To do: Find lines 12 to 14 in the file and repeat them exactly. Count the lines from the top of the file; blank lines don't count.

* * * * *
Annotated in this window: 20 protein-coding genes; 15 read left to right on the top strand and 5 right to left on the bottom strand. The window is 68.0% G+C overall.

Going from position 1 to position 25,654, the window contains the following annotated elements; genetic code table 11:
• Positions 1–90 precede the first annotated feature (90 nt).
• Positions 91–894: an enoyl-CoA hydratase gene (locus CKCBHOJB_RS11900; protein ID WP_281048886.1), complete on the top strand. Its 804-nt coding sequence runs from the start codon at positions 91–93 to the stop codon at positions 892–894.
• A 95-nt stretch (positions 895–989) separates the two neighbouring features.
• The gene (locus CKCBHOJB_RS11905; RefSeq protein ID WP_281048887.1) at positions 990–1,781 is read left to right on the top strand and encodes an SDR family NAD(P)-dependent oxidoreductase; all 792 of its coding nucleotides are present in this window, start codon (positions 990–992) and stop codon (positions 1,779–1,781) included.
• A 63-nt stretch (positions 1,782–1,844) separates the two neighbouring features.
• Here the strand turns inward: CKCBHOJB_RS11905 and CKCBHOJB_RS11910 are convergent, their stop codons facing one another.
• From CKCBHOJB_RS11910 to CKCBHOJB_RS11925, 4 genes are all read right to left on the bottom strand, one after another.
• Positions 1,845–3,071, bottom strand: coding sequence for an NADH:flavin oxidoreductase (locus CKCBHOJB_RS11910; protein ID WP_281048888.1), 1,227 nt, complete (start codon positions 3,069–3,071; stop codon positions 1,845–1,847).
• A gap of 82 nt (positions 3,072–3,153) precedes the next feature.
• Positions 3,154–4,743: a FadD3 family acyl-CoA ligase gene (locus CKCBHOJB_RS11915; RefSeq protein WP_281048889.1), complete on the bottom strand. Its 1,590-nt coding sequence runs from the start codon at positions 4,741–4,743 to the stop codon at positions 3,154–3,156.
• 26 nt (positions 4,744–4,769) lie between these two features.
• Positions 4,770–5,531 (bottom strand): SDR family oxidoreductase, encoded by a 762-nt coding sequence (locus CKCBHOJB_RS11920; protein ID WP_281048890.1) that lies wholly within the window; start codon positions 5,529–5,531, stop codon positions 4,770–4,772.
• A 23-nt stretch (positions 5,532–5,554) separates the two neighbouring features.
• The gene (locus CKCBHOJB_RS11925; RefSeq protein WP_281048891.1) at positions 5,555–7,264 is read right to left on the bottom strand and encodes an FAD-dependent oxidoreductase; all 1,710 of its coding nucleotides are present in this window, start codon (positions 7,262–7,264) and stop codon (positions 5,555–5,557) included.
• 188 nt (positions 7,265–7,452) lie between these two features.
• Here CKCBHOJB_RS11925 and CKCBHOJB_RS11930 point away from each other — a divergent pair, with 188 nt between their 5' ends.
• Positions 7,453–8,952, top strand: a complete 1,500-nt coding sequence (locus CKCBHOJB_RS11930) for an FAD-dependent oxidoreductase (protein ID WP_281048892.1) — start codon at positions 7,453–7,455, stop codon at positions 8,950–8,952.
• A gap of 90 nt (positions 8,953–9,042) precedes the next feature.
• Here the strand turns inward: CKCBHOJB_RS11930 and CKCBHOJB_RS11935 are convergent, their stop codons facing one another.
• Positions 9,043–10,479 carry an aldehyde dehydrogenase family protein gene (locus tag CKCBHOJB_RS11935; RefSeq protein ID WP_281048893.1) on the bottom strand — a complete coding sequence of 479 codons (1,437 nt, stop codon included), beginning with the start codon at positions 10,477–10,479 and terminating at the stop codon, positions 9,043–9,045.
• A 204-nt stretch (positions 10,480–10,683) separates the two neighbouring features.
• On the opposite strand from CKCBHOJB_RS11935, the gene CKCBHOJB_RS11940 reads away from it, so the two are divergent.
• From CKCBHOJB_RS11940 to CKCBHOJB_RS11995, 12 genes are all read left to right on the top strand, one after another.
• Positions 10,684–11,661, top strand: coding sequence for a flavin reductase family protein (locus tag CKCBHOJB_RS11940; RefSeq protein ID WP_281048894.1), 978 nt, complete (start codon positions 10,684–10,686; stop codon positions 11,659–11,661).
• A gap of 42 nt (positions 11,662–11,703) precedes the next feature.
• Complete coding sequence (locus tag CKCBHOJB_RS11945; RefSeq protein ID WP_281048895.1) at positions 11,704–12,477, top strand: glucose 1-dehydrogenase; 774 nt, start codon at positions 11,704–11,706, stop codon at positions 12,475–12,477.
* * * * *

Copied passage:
• Positions 3,154–4,743: a FadD3 family acyl-CoA ligase gene (locus CKCBHOJB_RS11915; RefSeq protein WP_281048889.1), complete on the bottom strand. Its 1,590-nt coding sequence runs from the start codon at positions 4,741–4,743 to the stop codon at positions 3,154–3,156.
• 26 nt (positions 4,744–4,769) lie between these two features.
• Positions 4,770–5,531 (bottom strand): SDR family oxidoreductase, encoded by a 762-nt coding sequence (locus CKCBHOJB_RS11920; protein ID WP_281048890.1) that lies wholly within the window; start codon positions 5,529–5,531, stop codon positions 4,770–4,772.